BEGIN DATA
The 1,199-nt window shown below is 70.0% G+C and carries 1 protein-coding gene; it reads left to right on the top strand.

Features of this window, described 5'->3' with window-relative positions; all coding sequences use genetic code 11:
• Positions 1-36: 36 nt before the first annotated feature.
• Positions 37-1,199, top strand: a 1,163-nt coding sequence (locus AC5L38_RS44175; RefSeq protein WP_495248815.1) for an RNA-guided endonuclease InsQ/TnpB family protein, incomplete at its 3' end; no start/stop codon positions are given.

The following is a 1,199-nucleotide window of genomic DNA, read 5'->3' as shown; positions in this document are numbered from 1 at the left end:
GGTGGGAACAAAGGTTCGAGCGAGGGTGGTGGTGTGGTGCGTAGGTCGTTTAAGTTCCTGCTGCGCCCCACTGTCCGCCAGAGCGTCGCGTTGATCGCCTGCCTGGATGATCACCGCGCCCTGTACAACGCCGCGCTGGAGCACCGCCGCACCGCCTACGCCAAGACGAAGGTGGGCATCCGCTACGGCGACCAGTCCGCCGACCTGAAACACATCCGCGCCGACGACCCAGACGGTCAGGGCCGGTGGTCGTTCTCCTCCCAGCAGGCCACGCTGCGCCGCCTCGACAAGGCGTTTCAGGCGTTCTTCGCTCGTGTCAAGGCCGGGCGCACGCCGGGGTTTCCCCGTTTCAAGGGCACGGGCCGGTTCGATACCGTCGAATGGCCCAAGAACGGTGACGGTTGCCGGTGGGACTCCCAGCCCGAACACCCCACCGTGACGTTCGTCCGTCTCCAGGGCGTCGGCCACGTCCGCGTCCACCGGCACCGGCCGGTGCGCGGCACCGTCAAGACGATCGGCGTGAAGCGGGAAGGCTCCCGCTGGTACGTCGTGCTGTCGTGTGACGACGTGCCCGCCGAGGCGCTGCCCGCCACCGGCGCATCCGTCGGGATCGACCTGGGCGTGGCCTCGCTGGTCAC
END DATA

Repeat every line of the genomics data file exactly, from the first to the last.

The 1,199-nt window shown below is 70.0% G+C and carries 1 protein-coding gene; it reads left to right on the top strand.

Features of this window, described 5'->3' with window-relative positions; all coding sequences use genetic code 11:
• Positions 1-36: 36 nt before the first annotated feature.
• Positions 37-1,199, top strand: a 1,163-nt coding sequence (locus AC5L38_RS44175; RefSeq protein WP_495248815.1) for an RNA-guided endonuclease InsQ/TnpB family protein, incomplete at its 3' end; no start/stop codon positions are given.

The following is a 1,199-nucleotide window of genomic DNA, read 5'->3' as shown; positions in this document are numbered from 1 at the left end:
GGTGGGAACAAAGGTTCGAGCGAGGGTGGTGGTGTGGTGCGTAGGTCGTTTAAGTTCCTGCTGCGCCCCACTGTCCGCCAGAGCGTCGCGTTGATCGCCTGCCTGGATGATCACCGCGCCCTGTACAACGCCGCGCTGGAGCACCGCCGCACCGCCTACGCCAAGACGAAGGTGGGCATCCGCTACGGCGACCAGTCCGCCGACCTGAAACACATCCGCGCCGACGACCCAGACGGTCAGGGCCGGTGGTCGTTCTCCTCCCAGCAGGCCACGCTGCGCCGCCTCGACAAGGCGTTTCAGGCGTTCTTCGCTCGTGTCAAGGCCGGGCGCACGCCGGGGTTTCCCCGTTTCAAGGGCACGGGCCGGTTCGATACCGTCGAATGGCCCAAGAACGGTGACGGTTGCCGGTGGGACTCCCAGCCCGAACACCCCACCGTGACGTTCGTCCGTCTCCAGGGCGTCGGCCACGTCCGCGTCCACCGGCACCGGCCGGTGCGCGGCACCGTCAAGACGATCGGCGTGAAGCGGGAAGGCTCCCGCTGGTACGTCGTGCTGTCGTGTGACGACGTGCCCGCCGAGGCGCTGCCCGCCACCGGCGCATCCGTCGGGATCGACCTGGGCGTGGCCTCGCTGGTCAC